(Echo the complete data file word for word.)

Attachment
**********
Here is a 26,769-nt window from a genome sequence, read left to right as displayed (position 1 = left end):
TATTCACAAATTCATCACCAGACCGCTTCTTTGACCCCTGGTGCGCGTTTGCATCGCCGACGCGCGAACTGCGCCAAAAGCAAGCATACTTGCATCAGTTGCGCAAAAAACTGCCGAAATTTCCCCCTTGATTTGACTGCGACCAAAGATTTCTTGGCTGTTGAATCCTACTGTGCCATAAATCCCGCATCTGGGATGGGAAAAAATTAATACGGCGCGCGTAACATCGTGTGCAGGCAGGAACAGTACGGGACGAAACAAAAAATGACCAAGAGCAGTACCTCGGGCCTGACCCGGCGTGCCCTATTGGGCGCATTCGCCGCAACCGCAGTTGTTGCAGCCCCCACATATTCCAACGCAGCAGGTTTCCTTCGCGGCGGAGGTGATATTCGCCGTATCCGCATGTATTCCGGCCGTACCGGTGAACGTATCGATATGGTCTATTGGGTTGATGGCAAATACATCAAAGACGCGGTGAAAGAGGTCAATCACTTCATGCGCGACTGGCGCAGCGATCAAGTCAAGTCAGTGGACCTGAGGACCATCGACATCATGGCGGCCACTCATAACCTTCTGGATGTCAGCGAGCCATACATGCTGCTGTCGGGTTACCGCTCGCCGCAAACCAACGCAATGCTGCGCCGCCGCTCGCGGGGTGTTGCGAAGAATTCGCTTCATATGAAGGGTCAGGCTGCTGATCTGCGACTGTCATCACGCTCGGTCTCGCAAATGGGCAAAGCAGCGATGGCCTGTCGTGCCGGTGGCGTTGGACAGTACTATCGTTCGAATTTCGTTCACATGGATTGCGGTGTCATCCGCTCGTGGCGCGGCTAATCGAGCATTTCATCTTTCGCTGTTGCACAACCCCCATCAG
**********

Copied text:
Here is a 26,769-nt window from a genome sequence, read left to right as displayed (position 1 = left end):
TATTCACAAATTCATCACCAGACCGCTTCTTTGACCCCTGGTGCGCGTTTGCATCGCCGACGCGCGAACTGCGCCAAAAGCAAGCATACTTGCATCAGTTGCGCAAAAAACTGCCGAAATTTCCCCCTTGATTTGACTGCGACCAAAGATTTCTTGGCTGTTGAATCCTACTGTGCCATAAATCCCGCATCTGGGATGGGAAAAAATTAATACGGCGCGCGTAACATCGTGTGCAGGCAGGAACAGTACGGGACGAAACAAAAAATGACCAAGAGCAGTACCTCGGGCCTGACCCGGCGTGCCCTATTGGGCGCATTCGCCGCAACCGCAGTTGTTGCAGCCCCCACATATTCCAACGCAGCAGGTTTCCTTCGCGGCGGAGGTGATATTCGCCGTATCCGCATGTATTCCGGCCGTACCGGTGAACGTATCGATATGGTCTATTGGGTTGATGGCAAATACATCAAAGACGCGGTGAAAGAGGTCAATCACTTCATGCGCGACTGGCGCAGCGATCAAGTCAAGTCAGTGGACCTGAGGACCATCGACATCATGGCGGCCACTCATAACCTTCTGGATGTCAGCGAGCCATACATGCTGCTGTCGGGTTACCGCTCGCCGCAAACCAACGCAATGCTGCGCCGCCGCTCGCGGGGTGTTGCGAAGAATTCGCTTCATATGAAGGGTCAGGCTGCTGATCTGCGACTGTCATCACGCTCGGTCTCGCAAATGGGCAAAGCAGCGATGGCCTGTCGTGCCGGTGGCGTTGGACAGTACTATCGTTCGAATTTCGTTCACATGGATTGCGGTGTCATCCGCTCGTGGCGCGGCTAATCGAGCATTTCATCTTTCGCTGTTGCACAACCCCCATCAG